Psychologists conclude that this area is again related to varied forms of mental illnesses such as Alzheimer’s and Parkinson’s disease, autism, schizophrenia.
Some psychologists give credit to hormone dopamine. When dopamine is released, we feel creative. And during the shower, this hormone flows in an increased manner.
Harvard researcher and psychologist Shelley H. Carson credits everything to distraction. “a distraction may provide the break you need to disengage from a fixation on the ineffective solution.’’ According to her theory, if you are stuck on a problem, an interruption can force an “incubation period.’’ Shower can serve as an incubation period for an idea.
Jonah Lehrer, a neuroscientist, turned writer tried to figure out the origin of inspiration in his bestselling book — Imagine. He detected a series of Eureka moments and concluded that a relaxed state of mind is vital to be creative.
“When our minds are at ease–when those alpha waves are rippling through the brain–we’re more likely to direct the spotlight of attention inward, toward that stream of remote associations emanating from the right hemisphere. In contrast, when we are diligently focused, our attention tends to be directed outward, toward the details of the problems we’re trying to solve. While this pattern of attention is necessary when solving problems analytically, it actually prevents us from detecting the connections that lead to insights.”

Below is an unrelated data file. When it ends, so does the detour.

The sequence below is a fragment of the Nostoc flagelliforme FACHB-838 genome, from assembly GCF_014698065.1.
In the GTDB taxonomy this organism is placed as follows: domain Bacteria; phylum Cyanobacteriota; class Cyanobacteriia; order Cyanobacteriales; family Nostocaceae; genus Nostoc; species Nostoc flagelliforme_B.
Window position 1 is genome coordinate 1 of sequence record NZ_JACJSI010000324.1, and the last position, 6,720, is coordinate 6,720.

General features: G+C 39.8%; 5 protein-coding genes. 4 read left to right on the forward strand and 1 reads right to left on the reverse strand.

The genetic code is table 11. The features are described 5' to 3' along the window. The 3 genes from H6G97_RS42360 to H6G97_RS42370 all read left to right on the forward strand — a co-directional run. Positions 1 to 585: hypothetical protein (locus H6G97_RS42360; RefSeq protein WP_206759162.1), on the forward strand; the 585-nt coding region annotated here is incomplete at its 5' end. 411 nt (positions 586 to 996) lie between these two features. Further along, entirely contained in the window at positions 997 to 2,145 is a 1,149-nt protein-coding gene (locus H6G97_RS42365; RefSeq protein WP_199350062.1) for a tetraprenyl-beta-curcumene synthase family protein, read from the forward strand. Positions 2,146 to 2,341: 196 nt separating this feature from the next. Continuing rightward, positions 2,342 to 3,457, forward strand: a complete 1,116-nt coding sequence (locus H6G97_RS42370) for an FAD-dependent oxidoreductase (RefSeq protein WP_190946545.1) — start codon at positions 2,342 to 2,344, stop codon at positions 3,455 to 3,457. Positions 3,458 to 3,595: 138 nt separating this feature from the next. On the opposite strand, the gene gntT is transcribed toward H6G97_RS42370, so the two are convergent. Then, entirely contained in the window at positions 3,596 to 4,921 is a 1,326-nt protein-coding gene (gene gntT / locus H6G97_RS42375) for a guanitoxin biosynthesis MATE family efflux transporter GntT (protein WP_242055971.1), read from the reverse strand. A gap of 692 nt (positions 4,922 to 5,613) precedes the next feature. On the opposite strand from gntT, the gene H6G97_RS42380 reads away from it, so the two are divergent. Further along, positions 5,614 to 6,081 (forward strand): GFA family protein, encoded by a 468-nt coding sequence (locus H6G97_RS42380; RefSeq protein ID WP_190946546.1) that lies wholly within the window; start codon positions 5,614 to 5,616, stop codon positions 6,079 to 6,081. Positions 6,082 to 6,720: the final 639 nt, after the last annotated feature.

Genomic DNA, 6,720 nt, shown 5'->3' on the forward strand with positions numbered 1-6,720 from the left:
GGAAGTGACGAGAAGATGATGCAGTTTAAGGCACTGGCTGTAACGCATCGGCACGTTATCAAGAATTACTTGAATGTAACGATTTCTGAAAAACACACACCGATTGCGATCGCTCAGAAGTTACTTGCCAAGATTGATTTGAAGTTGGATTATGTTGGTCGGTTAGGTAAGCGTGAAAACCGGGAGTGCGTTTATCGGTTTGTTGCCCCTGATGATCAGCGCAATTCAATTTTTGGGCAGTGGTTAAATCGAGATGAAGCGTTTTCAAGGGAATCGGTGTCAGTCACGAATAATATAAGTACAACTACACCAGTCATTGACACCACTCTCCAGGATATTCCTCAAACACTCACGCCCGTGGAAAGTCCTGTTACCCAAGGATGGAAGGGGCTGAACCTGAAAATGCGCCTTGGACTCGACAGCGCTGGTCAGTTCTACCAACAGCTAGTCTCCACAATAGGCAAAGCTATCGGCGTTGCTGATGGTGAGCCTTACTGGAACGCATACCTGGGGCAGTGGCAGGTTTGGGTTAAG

How Does a Shower Affect Our Brain?
Woody Allen stated in an interview with Esquire, “In the shower, with the hot water coming down, you’ve left the real world behind, and very frequently things open up for you. It’s the change of venue, the unblocking, the attempt to force the ideas that are crippling you when you’re trying to write.”
The sprinkling of water soothes your body muscles and relaxes your mind. It delivers you in a deeper state of consciousness.
You come up with a connection to two or more unrelated complex ideas or problems. You find an answer to an already well thought out and vexing question. You can re-locate your lost things. You get an insight into a random idea you were thinking about a fortnight before.
These discoveries and sparks serve us occasionally, but very few of us take notice of that.
The problem is when you sponge down the body; these sparks shake off too down the drain. Sometimes, you come out of it and struggle with what it was.